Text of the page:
George Alvarez, 34, was charged with eight counts of manslaughter and 10 counts of aggravated assault with a deadly weapon.
BROWNSVILLE, Texas – The man accused of killing eight people outside a Texas border shelter has been identified by Brownsville police.
George Alvarez, 34, is in custody after police said he ran a red light, lost control and overturned. Police said Alvarez injured 18 people in the crash, which killed six people at the scene and left 12 seriously injured. Two of the victims later died in hospital.
Police said Alvarez tried to leave the scene but was held up by people who were there. On Monday morning, police said Alvarez was uncooperative, which delayed identification.
Alvarez, who according to police has a “extensive criminal record,” is held on bonds totaling $3.6 million.
All of the victims at this moment appear to be men and many of them are from Venezuela, according to police. Meanwhile, it is still unclear whether the crash was intentional, but police have not yet ruled it out.
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Police said an SUV crashed into a crowd, killing eight people waiting for a bus Sunday outside a migrant shelter in the border town of Brownsville, Texas. At least 10 others were injured, authorities said.
With no bench at the unmarked city bus stop, some of the victims were sitting on the sidewalk around 8:30 when the driver ran them over, surveillance video from the Bishop Enrique San Pedro Ozanam Center showed. Brownsville Police Investigator Martin Sandoval, who confirmed the latest death Sunday night, said police did not know if the collision was intentional.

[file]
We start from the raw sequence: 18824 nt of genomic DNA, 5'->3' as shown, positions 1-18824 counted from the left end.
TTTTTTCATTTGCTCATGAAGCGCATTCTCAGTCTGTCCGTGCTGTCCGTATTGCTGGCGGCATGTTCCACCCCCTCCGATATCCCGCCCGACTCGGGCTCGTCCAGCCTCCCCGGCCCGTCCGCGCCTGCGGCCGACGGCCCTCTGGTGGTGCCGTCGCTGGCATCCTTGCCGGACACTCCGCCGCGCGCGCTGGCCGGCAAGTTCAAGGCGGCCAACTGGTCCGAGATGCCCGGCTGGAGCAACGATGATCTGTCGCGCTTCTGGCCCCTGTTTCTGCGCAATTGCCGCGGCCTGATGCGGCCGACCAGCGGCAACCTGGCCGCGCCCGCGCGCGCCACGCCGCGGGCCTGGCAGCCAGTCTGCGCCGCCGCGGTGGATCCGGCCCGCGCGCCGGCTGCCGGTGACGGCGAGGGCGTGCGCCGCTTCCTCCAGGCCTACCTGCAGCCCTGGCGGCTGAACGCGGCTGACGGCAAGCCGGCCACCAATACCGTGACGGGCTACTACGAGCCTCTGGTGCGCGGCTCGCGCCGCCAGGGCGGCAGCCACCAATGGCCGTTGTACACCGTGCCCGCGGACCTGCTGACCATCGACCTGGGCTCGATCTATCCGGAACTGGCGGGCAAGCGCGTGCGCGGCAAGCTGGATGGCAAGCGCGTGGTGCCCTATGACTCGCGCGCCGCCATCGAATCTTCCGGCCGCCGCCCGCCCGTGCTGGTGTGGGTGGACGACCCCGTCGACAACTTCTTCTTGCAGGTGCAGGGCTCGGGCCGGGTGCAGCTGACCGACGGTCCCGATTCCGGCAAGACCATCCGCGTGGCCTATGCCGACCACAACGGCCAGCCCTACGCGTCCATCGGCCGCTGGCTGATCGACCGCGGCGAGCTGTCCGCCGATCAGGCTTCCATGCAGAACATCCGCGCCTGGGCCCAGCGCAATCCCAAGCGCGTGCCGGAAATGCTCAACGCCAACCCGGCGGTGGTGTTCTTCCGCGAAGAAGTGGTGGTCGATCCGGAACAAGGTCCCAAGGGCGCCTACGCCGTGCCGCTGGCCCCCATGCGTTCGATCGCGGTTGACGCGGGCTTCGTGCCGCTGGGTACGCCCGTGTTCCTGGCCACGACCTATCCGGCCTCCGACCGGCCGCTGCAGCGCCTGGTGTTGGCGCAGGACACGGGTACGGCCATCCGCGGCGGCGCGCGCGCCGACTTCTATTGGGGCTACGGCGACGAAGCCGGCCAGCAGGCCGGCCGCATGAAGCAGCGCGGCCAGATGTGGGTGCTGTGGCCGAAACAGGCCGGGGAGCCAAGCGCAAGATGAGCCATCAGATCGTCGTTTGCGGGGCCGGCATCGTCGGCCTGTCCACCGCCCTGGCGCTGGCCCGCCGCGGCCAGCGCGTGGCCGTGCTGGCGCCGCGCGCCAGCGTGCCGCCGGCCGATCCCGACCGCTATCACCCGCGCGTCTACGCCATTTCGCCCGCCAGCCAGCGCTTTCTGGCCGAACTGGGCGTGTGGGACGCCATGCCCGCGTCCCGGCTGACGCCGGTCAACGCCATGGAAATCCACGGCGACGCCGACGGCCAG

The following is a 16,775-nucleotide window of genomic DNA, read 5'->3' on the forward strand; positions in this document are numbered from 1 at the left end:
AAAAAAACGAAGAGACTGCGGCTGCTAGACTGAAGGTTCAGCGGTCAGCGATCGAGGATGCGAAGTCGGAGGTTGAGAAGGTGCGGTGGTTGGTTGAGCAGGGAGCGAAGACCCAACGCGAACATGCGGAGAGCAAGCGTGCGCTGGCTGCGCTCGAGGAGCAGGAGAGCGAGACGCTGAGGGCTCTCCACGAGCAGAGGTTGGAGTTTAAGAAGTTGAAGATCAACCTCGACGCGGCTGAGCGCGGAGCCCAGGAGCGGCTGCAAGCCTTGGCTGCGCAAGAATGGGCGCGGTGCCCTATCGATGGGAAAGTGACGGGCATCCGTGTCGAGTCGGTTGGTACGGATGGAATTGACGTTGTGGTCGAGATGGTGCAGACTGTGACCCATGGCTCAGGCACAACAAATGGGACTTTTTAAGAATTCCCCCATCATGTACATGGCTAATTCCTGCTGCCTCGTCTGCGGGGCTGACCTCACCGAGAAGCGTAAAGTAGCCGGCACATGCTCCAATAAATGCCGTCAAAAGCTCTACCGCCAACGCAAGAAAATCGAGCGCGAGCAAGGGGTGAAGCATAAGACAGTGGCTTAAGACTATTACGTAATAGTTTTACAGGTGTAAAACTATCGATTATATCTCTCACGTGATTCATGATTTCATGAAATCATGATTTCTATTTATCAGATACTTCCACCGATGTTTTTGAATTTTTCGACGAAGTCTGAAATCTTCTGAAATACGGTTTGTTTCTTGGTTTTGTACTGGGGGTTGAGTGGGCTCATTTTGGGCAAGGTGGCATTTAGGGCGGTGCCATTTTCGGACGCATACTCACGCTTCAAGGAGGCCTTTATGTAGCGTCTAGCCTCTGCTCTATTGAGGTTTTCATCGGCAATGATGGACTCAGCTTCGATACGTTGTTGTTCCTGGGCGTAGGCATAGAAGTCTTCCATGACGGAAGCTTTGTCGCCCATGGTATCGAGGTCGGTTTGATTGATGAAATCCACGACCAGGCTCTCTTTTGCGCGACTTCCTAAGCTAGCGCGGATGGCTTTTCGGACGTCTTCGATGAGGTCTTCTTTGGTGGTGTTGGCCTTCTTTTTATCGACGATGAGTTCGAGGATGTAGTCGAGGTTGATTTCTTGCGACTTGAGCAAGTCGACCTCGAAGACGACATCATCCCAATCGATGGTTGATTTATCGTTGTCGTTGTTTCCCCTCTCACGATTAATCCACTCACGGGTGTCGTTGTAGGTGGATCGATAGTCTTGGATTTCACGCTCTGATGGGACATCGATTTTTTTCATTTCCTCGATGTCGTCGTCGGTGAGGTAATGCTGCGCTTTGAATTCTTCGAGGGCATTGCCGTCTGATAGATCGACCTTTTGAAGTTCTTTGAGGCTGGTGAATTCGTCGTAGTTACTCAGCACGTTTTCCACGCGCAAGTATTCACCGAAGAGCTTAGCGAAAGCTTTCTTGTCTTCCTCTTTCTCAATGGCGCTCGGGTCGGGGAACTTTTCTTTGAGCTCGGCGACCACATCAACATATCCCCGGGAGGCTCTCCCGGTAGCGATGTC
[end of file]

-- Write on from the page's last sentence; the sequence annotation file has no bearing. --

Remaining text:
Shelter director Victor Maldonado said the SUV hit the curb, flipped over and continued to move for about 200 feet. Some people walking on the sidewalk about 30 feet from the main group were also affected, Maldonado said.
“This SUV, a Range Rover, just turned on the light that was about 100 feet away and it just went right through the people that were sitting there at the bus stop,” said Maldonado, who reviewed surveillance video from the refuge.
Victims hit by the vehicle were waiting for the bus to return to downtown Brownsville after spending the night in overnight shelter, said Sister Norma Pimentel, executive director of Catholic Charities of the Rio Grande Valley.
Brownsville has seen a surge in Venezuelan migrants in the past two weeks for unclear reasons, authorities said. On Thursday, 4,000 of the approximately 6,000 migrants detained by Border Patrol in Texas’ Rio Grande Valley were Venezuelans.
The driver was taken to the hospital for his injuries when the car overturned, Sandoval said. On Sunday, Sandoval said there are three possible explanations for the collision: “It could be intoxication; it could be an accident; or it could be intentional. In order for us to find out exactly what happened, we need to eliminate the other two.
“He is very uncooperative in the hospital, but he will be transported to our city jail as soon as he is released,” Sandoval said. real identity”.
Update from the Brownsville Police Department on the investigation into the crash
Police recovered a blood sample and sent it to a Texas Department of Public Safety laboratory to be tested for intoxicants.